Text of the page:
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Calathea

The charm of the calathea

Calathea is a plant of South American origin belonging to the Marantaceae family that enjoys particular diffusion also in Italy, although it is not a native cultivation, due to its beauty and the possibility of cultivation in small spaces. The calathea, in fact, is particularly suited to apartment living as it requires temperate climates to develop and little soil for root growth. On the other hand, this fascinating plant makes up for the absence of colorful flowers with particularly fascinating leaves and different chrome-plating depending on the species. The more than one hundred and fifty existing cultivars can in fact offer extremely different aesthetic solutions, but all particular and of sure impact inside an apartment. The main colors that streak and move the large green leaves are red, yellow, but also white and silver. Even the shape and size of the leaves can vary greatly, while the different shades of green that coexist give liveliness even to the less showy calathee. Greater attractiveness is given by the different coloring that usually characterizes the upper and lower page of the leaves, for an even more elegant and refined play of colors.


Calathea is a plant that is particularly suited to cultivation in the apartment, precisely because of its South American origins that make it prefer a climate without excessive temperature changes and with indirect lighting. Cultivation in pots is optimal and a raised position is preferable, so that the direct contact of the pot with the floor does not cause excessive cooling of the soil, which could cause the plant to die and damage its roots. The placement in pot is also indicated because the Calathea does not need large spaces to grow and to develop its roots: on the contrary, any repottings, to be carried out in the spring period, are recommended only once the roots have occupied all the space they have. layout. The type of soil suitable is always the same, composed of soil and sand, with a partially acid solution. The soil must always be moist, but water stagnation must be avoided and therefore good drainage must be guaranteed to avoid the risk of root rot. In the most fertile period for the plant, from April to September, it is necessary to fertilize the soil with all the nutrients necessary for a luxuriant development: the fertilizer will be spread every two weeks, while in winter it will be sufficient to spread the solution. liquid only once every two months or so.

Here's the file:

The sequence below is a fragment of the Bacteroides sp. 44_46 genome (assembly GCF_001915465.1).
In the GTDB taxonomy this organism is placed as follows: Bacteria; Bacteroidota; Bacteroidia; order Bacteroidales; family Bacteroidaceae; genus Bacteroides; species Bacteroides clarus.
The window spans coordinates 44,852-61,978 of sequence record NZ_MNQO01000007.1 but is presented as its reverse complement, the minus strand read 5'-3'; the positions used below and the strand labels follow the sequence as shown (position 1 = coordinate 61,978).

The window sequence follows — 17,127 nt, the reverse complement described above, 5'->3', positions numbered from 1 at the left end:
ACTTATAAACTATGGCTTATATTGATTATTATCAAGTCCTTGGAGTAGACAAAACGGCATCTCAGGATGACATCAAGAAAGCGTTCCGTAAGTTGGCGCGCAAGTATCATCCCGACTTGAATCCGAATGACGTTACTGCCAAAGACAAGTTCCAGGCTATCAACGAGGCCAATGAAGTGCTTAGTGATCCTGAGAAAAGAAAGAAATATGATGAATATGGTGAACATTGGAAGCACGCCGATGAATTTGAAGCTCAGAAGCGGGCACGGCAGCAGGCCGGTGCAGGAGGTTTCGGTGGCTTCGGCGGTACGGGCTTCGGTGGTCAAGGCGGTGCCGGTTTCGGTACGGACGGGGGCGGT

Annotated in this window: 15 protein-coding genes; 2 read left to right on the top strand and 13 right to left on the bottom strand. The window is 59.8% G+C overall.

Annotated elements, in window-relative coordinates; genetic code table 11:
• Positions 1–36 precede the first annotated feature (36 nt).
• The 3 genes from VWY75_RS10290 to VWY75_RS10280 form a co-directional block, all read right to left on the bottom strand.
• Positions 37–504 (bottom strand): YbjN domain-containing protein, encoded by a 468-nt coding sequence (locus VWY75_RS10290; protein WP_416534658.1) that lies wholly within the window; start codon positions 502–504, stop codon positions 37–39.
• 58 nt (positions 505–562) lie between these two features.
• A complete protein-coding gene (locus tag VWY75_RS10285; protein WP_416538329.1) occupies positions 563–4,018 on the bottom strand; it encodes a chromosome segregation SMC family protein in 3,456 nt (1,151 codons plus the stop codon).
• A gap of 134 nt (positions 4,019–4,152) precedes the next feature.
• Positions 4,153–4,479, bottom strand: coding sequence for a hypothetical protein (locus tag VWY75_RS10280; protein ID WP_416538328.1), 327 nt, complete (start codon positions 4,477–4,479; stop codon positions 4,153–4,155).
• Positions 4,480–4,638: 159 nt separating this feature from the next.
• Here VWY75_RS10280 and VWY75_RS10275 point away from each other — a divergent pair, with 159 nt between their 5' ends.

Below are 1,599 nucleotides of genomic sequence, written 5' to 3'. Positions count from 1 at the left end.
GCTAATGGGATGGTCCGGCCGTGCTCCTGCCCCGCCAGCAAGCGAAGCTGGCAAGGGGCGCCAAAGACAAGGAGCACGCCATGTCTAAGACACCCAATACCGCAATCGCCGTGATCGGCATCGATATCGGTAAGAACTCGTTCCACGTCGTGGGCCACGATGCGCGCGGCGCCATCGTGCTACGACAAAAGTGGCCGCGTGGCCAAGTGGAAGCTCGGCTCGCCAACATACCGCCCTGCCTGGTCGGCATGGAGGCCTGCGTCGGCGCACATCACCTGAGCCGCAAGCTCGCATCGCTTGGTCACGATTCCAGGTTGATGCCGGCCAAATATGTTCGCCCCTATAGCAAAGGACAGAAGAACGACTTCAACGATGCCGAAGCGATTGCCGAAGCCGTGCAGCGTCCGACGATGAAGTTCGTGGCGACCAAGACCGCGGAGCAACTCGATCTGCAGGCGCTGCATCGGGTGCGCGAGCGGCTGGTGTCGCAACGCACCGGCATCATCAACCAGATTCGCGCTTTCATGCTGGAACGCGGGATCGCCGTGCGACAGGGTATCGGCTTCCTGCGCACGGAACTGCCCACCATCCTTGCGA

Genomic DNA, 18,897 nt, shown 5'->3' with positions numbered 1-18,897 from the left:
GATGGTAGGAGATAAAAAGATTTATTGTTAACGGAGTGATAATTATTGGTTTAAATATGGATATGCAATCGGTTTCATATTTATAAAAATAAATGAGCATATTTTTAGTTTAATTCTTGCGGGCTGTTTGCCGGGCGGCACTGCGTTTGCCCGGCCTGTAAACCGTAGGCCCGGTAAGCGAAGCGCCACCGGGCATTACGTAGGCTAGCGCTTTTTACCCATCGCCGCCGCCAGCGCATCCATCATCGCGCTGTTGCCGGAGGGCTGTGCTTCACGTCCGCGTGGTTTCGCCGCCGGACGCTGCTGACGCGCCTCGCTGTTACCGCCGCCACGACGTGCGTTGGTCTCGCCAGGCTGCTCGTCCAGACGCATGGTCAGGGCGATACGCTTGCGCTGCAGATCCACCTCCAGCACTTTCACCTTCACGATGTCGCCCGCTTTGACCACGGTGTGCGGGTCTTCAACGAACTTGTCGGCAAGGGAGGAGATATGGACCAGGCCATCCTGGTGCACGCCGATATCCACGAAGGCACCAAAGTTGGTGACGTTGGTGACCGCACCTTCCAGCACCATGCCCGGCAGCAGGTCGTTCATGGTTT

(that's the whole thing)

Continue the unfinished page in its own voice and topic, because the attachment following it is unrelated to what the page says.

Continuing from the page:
Cultivation of the calathea


Being a plant native to tropical climate areas, the calathea needs attention regarding the climate and daily care. It is sensitive to temperature drops, and should never be exposed to environments with temperatures below 18 °, while it can safely live in environments characterized by 25 ° or more. During the summer it requires frequent watering, so that the soil is always kept humid as long as it is free of stagnations. Instead, it is better to avoid wetting the leaves, which over time could weaken and lose charm. The plant must be kept away from the sale and prefers not direct exposure to sunlight. If the climatic conditions allow it, however, growing in the garden will offer an advantage:

Calathea: Diseases and pests


Observing the calathea leaves carefully is the secret to being able to keep their health under control and to make sure there are no parasites or fungal diseases. Any spots on the leaves can be a sign of the presence of pests, to be eliminated with specific specific products. In particular, if the leaves take on a yellowish appearance and tend to curl up, it is likely that there is an attack of a red spider, while small cobwebs and white spots in the apical part of the leaf and on the underside reveal the presence of cochineal. Similarly, dry leaves can indicate improper watering or too direct exposure to sunlight and high temperatures, as well as a climate that is too arid and dry: remember that being plants accustomed to tropical climates, calathee require humid environments for a luxuriant growth. Dull leaves, accompanied by a slow development of the plant, are instead an indication of nutritional deficiencies: the soil may not be suitable or it may require greater or more suitable fertilization. Calathea does not require pruning, but it is advisable to eliminate dry leaves, which unnecessarily steal nourishment from the plant, slowing the development of healthy parts, as well as being unsightly.

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